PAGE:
Sparks of humanity to be found in play's skilfully drawn takes on deeply flawed middle-aged former buddies.
Playwright Stephen Sinclair's latest work could be seen as a meditation on the extreme poles of his own career which has swung between spectacular international success and the hard grind of low-budget productions in studio theatres.
The story centres on a forced reunion of three middle-aged buddies who forged an intense bond when, as aspiring comedians, they embarked on a chaotic tour of South Island small towns relying on the enthusiasm of youth to get them through the horror of playing to empty houses.
In the intervening years one of them became a superstar on the international comedy circuit while the other two eked out a bleak existence doing unpaid local gigs.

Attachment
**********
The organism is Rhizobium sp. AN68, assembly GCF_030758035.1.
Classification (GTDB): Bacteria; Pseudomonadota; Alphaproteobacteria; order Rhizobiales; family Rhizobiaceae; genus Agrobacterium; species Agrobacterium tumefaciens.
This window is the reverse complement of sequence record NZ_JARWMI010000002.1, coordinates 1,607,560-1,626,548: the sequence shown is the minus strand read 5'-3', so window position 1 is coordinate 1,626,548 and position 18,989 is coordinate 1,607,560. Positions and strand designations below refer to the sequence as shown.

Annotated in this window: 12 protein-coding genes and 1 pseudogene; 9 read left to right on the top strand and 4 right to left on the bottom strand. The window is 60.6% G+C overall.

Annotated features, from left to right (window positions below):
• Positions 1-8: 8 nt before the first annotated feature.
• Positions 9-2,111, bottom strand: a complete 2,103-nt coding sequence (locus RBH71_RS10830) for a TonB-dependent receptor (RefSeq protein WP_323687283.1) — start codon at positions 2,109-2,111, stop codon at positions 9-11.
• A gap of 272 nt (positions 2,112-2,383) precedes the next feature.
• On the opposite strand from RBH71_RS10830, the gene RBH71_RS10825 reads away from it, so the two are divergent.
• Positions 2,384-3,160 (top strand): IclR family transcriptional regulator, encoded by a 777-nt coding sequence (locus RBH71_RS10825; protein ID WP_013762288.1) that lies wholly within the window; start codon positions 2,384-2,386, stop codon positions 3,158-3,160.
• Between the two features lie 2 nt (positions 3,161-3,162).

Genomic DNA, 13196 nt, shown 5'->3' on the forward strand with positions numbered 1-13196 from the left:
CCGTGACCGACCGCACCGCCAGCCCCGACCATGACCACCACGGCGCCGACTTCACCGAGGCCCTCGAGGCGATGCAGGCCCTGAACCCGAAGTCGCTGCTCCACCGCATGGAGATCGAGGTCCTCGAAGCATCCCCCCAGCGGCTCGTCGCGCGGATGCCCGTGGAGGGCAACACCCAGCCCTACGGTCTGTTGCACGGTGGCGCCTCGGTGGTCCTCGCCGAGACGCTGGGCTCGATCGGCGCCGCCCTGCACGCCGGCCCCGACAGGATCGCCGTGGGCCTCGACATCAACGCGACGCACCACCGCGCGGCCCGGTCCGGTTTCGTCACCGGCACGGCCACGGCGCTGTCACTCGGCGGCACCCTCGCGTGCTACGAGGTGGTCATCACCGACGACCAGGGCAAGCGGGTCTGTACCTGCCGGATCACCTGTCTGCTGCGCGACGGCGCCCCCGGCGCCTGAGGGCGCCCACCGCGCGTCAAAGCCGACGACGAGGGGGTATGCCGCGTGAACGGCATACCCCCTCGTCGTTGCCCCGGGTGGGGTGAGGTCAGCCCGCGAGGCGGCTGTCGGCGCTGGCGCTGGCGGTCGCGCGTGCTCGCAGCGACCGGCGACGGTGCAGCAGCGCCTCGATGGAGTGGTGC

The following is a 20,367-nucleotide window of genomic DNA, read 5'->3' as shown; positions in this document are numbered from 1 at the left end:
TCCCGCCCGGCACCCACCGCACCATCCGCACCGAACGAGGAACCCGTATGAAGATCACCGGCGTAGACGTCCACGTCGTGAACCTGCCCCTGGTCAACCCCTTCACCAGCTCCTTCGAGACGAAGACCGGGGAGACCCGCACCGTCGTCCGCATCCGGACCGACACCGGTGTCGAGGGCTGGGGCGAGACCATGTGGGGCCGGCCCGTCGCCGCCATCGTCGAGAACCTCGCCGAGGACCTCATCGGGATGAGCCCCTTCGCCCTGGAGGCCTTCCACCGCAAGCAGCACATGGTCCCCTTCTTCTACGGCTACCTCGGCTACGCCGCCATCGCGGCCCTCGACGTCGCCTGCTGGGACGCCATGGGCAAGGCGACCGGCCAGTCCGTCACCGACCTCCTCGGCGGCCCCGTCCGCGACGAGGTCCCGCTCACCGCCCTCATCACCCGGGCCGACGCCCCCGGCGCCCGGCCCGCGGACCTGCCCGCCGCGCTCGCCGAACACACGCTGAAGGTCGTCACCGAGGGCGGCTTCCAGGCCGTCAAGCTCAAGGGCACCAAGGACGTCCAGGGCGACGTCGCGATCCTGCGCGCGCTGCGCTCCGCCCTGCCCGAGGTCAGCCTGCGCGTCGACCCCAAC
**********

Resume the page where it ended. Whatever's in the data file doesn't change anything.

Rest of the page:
The set-up brings forth plenty of middle-aged angst along with some provocative and perceptive thoughts about success, failure, envy and the schadenfreude that comes from seeing the mighty brought low.
The acerbic dialogue is interspersed with stand-up routines that showcase divergent styles of comedy from brash gonzo-style rants to self-deprecating deadpan and witty intellectual jesting.
The skilfully drawn characters are brought to life with very fine performances that find sparks of humanity among the bitterness of deeply flawed middle-aged men.
Jeremy Elwood convincingly portrays a life unravelling in a drug-fuelled spiral of self-destruction while Stephen Papps brings a discreet charm to the sullen animosity of a cynical misanthrope. John Glass amusingly captures the relentless optimism of a man devoted to the redemptive power of a cup of tea.
The conclusion is open-ended without the reassurance of any upbeat moments or sentimental messages apart from the suggestion that the real value of friendship lies in helping us to see ourselves as we are.
Where: The Basement, to August 7